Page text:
"Expat Teen Down on Dubbing" - A personal essay
"Expat Teen Down on Dubbing"
I’m an expat teen living in Warsaw, Poland. Poland is a terrific place to live: it’s beautiful, civilized, and safe. However the language is impossible. Every weekend I walk to the fruit market with my mom and struggle to communicate to the vendors that I would like some of the round red things, indicating the apples. No, not the beets! Another fun activity is buying bus tickets. I kindly ask “proshay yeren bilette,” the whole while thinking that I am saying, “proszę jeden bilet.” I see the kiosk ladies snickering behind their fur-lined coats.
For the most part, not knowing the language here is not an issue. Most Poles speak better English than I will ever speak Polish. While I struggle to say hello without an accent, they claim that they do not speak English but then explain to me that the coffee shop I am looking for is down the street to the left across from the pottery store. All with hardly an accent.
Poland is truly amazing. They have wonderful shopping malls, beautiful castles, parks, and delightful people. But the one thing that gets to me is that I can’t watch children’s movies!
I can find action and rom-com movies in English. But since small children have not yet learned the art of reading subtitles, all the animated and live-action children’s movies are voiced-over in Polish. I guess the Polish movie committee people didn’t take into account that there would be a teenage American interested in seeing Wreck It Ralph. Boy, were they wrong.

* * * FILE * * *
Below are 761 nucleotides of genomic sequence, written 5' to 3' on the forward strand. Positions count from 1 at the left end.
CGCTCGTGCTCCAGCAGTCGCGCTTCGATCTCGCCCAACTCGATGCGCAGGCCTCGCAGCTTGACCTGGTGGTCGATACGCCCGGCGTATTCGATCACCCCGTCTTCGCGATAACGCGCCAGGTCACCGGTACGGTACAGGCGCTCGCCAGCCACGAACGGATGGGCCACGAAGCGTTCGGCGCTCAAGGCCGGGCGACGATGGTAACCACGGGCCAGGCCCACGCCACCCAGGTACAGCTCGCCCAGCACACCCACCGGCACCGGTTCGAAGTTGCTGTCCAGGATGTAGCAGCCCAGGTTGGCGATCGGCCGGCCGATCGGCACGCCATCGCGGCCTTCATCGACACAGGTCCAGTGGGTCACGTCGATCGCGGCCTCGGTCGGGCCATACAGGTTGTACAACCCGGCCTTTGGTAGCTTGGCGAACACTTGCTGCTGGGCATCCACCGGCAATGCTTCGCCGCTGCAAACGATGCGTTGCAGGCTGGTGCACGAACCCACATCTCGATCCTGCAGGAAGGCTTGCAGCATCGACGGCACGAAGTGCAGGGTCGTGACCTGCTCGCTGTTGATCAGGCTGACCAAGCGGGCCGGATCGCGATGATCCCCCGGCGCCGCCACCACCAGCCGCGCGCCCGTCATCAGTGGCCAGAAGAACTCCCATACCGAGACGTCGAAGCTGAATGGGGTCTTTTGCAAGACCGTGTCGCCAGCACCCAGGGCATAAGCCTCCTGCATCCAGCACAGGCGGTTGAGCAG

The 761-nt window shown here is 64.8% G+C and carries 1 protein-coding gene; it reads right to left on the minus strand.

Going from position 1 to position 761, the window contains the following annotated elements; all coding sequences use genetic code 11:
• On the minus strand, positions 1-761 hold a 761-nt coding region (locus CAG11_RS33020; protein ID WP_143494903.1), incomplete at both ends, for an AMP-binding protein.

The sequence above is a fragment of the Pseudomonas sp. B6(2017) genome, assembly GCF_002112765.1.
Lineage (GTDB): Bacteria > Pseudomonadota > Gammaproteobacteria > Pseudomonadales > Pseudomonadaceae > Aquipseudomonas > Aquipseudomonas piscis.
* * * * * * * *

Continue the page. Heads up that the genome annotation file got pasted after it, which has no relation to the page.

Kid’s movies are the best. I’m not ashamed to admit it. In a kid movie I don’t have to worry about encountering risqué material with my parents sitting right beside me, or seeing blood gush out of someone’s face when I have a queasy stomach. Kid’s movies are all candy and marshmallows. But the best part is that the Bad Guy always loses and the Hero always gets the girl.
It’s nice to take a step back and escape reality every once in a while. And don’t get me wrong, I still enjoy seeing Andrew Garfield in a full-body jumpsuit swinging around on spider webs, but even that isn’t a big enough escape sometimes. And sure, I could wait till Wreck It Ralph becomes available on Apple T.V., but there’s something magic about being in a theater. Perhaps it’s the chemically flavored popcorn and 50 foot screen.
All in all, I am a very lucky kid. I have lived other places where going to a theater in itself was a safety hazard. Poland is fantastic and 98 percent of the time it’s awesome, but when Despicable Me 2 comes out and I cant understand what’s going on, I’m gonna have a talk with somebody.